Now, in response to those skeptical observers who alleged, and continue to do so, that they don't believe, I've been always saying no, on the contrary, we need to repeat it: we do believe we do that in order to remove the tension. And each time, having those meetings, we've been able to do something to alleviate the tension. This is what really matters. We've been doing that, removing that tension. And this time, again, we have removed part of the tension one more time.
President Clinton. Well, first of all, I think it's important to answer your question of what happened from the point of view of the Russian people and then from the point of view of the American people.
You ask if we're still friends. The answer to that is yes. You ask if Russia and the United States have a partnership. I think the plain answer to that is yes, even though we don't always agree on every issue. I can tell you from my point of view this was a successful meeting on the national security issues, because I think establishing this early warning information sharing is important, and I know that the destruction of this huge volume of plutonium is important. And it also might be important to the Russian economy. It can be an economic plus as well as a national security plus.
Now, on the domestic economic issues, from the point of view of America, it was important to me to come here just to say to the President and to his team and to the Duma leaders I will see later and the Federation Council leaders that I know this is a difficult time, but there is no shortcut to developing a system that will have the confidence of investors around the world. These are not American rules or anybody else's rules. These are—in a global economy, you have to be able to get money in from outside your country and keep the money in your country invested in your country.
And if the reform process can be completed, then I for one would be strongly supportive of greater assistance to Russia from the United States and the other big economic powers, because I think we have a very strong vested interest in seeing an economically successful Russia that is a full partner across the whole range of issues in the world. I also think it's good for preserving Russia's democracy and freedom.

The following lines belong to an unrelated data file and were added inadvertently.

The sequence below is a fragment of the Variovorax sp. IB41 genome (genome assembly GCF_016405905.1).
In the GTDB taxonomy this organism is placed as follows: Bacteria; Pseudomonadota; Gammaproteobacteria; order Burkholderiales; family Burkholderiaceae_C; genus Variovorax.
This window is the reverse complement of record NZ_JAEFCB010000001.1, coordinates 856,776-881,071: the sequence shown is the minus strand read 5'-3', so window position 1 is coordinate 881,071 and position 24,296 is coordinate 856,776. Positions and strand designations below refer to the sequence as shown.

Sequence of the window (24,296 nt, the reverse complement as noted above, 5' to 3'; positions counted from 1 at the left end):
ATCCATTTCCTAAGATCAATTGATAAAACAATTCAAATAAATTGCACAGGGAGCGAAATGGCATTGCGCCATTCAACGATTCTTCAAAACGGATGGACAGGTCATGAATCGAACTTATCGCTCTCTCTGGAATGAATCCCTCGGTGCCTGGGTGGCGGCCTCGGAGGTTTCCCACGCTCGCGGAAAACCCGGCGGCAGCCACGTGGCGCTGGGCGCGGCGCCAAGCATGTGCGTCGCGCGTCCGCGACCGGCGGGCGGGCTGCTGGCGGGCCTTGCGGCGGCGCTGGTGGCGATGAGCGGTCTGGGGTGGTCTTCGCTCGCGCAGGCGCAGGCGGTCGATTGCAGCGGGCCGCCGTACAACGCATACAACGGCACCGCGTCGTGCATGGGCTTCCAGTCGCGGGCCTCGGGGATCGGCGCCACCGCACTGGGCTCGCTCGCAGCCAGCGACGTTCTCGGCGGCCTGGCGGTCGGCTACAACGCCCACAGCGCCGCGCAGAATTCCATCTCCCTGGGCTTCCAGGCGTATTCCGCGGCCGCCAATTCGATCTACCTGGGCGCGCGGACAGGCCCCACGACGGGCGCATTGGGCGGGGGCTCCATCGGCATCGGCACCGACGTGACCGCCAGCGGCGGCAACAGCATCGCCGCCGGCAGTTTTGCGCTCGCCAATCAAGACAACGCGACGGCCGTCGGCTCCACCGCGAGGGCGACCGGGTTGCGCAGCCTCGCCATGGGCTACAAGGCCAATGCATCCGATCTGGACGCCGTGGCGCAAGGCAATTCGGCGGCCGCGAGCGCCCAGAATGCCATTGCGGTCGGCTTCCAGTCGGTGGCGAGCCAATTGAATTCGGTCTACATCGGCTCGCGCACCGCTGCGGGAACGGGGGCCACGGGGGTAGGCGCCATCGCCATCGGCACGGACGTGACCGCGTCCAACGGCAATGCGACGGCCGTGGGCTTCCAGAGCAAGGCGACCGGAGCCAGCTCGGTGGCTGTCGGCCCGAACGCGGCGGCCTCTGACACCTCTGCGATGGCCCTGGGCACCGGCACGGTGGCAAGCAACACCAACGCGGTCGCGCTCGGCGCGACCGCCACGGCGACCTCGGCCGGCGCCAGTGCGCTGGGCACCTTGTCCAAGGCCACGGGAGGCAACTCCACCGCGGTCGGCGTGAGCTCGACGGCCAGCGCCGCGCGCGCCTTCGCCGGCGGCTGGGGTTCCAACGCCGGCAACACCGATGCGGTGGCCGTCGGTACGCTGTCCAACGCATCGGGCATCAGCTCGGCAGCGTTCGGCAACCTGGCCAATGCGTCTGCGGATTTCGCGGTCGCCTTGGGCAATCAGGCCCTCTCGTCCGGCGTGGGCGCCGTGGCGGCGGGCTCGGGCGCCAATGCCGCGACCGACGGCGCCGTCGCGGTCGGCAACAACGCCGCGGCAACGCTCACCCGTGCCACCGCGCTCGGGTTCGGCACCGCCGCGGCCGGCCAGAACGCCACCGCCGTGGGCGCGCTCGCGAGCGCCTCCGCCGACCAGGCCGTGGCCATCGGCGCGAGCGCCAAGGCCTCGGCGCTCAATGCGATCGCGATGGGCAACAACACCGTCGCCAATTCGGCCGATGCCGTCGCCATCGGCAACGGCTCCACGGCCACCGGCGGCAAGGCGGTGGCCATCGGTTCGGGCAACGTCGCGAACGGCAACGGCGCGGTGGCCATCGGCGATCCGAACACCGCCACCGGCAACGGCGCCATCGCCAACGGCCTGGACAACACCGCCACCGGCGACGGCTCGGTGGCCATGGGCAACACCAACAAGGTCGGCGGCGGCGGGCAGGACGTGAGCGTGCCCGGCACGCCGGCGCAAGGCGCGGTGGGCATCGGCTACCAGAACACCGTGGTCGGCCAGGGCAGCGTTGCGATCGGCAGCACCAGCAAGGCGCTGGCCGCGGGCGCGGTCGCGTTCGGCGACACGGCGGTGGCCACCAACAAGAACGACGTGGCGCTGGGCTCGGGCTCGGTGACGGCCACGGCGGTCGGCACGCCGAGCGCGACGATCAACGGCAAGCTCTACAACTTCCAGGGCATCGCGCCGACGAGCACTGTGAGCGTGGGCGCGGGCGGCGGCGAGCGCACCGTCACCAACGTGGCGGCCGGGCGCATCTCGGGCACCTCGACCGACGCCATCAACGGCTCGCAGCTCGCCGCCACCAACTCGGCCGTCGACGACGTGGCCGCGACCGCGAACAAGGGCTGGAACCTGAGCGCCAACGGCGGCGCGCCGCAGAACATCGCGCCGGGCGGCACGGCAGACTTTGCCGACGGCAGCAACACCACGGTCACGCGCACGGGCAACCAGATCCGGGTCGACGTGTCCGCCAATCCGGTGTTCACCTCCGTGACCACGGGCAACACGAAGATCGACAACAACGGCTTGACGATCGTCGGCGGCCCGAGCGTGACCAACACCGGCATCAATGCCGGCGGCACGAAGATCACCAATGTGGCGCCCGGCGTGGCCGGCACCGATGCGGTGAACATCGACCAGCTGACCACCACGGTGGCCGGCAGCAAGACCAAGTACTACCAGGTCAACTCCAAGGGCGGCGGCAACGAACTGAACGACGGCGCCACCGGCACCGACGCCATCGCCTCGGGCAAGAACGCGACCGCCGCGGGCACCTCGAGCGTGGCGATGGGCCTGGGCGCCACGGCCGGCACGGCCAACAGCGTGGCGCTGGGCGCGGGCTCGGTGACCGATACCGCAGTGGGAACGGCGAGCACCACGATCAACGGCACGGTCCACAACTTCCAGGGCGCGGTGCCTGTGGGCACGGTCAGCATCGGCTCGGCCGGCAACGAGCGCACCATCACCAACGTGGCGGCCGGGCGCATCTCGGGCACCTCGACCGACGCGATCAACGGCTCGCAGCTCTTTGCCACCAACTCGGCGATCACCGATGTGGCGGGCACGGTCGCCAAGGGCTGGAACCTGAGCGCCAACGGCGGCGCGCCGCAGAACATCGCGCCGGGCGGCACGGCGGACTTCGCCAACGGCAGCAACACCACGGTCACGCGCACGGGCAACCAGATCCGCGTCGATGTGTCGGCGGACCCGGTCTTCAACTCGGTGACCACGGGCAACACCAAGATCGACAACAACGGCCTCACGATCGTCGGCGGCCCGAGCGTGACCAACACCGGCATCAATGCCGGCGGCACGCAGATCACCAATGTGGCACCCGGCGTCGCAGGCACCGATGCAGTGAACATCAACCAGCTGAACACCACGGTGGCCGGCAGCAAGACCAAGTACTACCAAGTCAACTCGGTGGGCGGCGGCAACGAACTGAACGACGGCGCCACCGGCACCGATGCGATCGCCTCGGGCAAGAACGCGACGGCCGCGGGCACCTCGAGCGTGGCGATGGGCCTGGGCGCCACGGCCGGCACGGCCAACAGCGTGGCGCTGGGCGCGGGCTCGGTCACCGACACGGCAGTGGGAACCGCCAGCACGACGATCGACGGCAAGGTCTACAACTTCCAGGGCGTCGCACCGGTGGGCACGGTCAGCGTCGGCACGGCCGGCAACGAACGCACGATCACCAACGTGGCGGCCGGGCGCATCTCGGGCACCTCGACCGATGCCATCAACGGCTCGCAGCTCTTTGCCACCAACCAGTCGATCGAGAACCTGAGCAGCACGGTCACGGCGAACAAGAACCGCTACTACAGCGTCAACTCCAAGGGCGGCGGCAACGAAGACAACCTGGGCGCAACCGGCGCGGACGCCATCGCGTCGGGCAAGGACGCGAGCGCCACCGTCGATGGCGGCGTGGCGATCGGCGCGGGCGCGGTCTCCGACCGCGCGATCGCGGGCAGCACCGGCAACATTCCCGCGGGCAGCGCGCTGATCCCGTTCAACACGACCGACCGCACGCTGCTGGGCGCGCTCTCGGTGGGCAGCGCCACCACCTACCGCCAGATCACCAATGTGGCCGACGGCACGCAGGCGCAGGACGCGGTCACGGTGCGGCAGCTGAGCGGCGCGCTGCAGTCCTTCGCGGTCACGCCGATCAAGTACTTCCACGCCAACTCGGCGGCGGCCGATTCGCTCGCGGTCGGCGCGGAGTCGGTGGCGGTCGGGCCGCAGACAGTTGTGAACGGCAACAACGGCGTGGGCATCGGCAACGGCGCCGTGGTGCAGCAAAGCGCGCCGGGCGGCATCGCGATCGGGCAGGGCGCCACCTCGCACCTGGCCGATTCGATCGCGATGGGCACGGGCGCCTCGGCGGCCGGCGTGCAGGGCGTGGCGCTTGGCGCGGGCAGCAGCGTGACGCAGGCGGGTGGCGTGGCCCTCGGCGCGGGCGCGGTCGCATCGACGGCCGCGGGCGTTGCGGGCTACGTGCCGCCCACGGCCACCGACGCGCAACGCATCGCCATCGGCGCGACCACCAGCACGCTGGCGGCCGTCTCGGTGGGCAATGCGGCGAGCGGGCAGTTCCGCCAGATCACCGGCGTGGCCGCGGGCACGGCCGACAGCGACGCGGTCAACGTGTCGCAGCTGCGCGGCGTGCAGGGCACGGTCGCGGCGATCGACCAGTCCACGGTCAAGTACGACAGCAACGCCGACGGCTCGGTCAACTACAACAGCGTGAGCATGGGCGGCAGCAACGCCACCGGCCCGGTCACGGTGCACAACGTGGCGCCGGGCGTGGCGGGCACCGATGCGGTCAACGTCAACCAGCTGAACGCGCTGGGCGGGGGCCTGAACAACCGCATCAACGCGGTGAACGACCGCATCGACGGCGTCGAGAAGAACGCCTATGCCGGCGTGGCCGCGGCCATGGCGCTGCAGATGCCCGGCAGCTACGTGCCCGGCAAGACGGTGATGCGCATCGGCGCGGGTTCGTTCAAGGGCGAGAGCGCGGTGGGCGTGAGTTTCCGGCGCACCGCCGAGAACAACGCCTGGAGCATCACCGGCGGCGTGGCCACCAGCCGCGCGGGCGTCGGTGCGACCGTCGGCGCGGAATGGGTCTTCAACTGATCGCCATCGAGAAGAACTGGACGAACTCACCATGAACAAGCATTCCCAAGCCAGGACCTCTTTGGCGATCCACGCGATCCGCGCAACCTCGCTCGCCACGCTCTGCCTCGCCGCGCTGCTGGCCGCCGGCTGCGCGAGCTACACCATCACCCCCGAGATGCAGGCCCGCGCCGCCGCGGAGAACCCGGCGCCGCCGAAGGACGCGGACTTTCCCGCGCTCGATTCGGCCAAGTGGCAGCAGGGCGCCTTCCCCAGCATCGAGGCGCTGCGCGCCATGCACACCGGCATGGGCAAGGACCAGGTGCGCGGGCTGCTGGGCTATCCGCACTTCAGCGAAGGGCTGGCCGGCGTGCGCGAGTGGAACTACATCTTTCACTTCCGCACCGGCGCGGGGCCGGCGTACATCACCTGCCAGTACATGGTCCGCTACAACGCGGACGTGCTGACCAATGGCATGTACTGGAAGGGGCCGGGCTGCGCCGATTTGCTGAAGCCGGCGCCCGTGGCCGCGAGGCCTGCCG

So, from my point of view, saying that we support reform and saying we will support those who continue it was in itself a reason to come.
From Russia's point of view, I think knowing that the United States and others want to back this process and will do so and at least having someone else say, "There is a light at the end of this tunnel; there is an end to this process; and it could come quickly if these laws are passed in the Duma and the things that the President has asked for already are done and the decisions are made well," I think that is worth something apart from the specific agreements that we have made.
But my answer to you is that, in foreign policy and security, this meeting produced something. Whether it produces real economic benefits for the people of Russia depends upon what happens now in Russia. But at least everyone knows that we're prepared to do our part and to support this process.
President Yeltsin. I would like to add just for one second, please, just two words here. We have put it on paper. We have decided to set up, on the territory of Russia, a joint center of control over the missile launches. For the first time, this has been done. This is exceptionally important.
President Clinton. I agree with that.
Press Secretary Mike McCurry. Our tradition—questions from our wire services. Terence Hunt of the Associated Press.
Russian and American Economies